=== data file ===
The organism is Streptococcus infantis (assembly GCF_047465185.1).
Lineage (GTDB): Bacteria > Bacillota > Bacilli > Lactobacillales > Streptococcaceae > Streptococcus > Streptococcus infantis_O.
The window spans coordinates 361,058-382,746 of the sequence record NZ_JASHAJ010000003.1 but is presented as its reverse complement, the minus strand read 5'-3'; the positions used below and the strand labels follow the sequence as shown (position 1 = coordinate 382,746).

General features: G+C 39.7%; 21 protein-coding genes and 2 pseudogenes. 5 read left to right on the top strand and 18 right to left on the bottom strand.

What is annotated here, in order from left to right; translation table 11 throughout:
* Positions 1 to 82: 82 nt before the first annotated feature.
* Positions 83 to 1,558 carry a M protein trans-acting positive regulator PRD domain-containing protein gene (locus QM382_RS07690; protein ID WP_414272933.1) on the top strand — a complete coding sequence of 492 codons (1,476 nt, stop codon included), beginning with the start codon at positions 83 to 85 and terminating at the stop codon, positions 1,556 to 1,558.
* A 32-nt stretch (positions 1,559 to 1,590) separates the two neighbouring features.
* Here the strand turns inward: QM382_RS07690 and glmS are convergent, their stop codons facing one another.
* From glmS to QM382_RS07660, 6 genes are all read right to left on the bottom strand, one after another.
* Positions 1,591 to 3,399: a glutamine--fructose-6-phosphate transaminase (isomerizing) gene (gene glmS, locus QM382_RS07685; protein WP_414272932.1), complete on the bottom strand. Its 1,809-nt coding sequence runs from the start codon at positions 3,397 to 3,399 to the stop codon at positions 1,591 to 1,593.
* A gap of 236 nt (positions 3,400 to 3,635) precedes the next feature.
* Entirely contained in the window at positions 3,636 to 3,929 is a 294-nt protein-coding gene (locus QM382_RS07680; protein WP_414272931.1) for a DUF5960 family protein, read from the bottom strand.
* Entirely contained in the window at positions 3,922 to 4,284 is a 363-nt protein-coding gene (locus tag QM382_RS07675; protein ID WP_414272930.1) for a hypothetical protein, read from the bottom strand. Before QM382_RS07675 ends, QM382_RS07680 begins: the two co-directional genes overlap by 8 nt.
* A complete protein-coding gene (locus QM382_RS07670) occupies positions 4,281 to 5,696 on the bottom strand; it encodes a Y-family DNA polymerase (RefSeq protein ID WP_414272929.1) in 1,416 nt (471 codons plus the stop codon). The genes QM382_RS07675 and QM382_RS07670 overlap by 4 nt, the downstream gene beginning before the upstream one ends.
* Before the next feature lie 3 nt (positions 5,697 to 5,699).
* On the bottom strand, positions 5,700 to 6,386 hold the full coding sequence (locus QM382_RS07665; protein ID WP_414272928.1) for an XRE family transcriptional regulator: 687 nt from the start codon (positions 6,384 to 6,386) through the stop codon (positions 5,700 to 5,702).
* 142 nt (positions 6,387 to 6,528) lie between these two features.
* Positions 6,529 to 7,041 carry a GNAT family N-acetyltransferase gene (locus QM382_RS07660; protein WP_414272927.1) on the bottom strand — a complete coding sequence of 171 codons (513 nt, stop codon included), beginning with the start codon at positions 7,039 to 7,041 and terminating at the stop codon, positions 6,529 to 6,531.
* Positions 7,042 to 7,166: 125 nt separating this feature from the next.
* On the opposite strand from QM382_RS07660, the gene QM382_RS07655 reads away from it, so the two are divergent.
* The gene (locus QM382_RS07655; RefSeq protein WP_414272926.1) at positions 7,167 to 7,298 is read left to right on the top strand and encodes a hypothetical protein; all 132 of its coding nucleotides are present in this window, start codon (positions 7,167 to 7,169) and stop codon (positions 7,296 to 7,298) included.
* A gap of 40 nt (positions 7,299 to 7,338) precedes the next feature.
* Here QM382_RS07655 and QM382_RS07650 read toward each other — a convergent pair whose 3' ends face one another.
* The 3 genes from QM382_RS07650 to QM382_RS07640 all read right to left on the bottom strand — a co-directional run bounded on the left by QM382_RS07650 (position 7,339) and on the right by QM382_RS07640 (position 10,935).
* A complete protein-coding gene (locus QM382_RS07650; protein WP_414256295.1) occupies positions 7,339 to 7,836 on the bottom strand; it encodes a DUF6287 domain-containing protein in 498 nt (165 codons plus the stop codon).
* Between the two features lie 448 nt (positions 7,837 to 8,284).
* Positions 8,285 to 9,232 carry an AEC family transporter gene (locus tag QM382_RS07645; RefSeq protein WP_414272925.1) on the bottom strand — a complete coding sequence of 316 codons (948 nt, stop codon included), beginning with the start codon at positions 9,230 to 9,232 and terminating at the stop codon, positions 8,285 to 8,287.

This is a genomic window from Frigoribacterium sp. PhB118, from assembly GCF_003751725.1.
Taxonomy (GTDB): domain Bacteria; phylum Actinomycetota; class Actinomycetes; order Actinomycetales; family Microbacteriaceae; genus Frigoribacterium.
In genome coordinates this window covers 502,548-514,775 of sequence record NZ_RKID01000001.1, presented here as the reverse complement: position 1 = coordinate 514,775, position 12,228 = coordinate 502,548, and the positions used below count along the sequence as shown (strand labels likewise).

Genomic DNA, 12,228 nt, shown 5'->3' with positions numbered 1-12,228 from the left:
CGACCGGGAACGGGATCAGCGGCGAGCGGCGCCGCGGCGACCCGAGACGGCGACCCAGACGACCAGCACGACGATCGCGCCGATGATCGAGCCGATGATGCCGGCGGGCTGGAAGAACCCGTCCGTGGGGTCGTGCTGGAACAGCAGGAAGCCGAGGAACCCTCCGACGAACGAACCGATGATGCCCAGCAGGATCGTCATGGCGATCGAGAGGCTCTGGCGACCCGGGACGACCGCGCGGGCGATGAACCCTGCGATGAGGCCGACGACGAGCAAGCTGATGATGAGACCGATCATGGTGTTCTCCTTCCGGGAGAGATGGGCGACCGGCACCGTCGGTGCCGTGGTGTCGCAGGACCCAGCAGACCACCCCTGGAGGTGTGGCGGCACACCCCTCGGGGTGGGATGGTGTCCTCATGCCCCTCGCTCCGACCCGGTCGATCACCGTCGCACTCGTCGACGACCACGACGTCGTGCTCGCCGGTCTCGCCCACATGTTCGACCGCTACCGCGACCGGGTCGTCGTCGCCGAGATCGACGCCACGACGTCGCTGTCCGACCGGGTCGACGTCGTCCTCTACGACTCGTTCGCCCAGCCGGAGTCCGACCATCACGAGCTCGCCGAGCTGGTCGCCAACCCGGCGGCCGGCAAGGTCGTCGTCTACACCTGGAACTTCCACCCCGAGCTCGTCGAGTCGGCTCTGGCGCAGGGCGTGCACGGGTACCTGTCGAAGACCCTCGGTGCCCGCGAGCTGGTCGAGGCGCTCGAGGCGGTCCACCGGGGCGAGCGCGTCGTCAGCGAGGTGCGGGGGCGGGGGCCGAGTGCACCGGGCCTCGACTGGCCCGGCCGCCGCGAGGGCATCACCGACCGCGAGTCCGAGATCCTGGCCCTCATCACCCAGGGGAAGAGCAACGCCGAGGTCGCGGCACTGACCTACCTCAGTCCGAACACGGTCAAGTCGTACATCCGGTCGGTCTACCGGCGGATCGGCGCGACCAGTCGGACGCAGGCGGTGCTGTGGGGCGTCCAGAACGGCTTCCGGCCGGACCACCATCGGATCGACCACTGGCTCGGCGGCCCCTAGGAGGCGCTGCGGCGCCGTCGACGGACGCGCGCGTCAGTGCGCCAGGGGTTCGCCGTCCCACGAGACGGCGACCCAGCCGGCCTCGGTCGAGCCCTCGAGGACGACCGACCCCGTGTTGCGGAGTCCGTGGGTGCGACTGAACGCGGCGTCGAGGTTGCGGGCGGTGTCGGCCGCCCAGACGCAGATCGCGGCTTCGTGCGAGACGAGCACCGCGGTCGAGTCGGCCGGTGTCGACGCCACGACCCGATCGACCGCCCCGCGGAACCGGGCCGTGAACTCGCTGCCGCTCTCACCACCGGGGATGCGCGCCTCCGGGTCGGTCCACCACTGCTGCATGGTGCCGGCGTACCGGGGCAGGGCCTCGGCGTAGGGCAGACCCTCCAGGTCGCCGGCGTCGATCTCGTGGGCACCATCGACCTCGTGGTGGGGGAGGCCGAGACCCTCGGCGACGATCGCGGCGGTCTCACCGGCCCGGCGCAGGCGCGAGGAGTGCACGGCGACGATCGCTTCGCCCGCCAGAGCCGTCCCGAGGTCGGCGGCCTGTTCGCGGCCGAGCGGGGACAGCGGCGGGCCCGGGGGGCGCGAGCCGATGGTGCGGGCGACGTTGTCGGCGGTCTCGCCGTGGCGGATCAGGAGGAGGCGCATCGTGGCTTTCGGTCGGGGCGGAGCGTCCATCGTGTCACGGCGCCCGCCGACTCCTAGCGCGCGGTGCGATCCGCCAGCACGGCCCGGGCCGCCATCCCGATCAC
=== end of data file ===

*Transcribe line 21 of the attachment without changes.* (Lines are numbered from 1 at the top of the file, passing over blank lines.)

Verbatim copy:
* On the opposite strand from QM382_RS07660, the gene QM382_RS07655 reads away from it, so the two are divergent.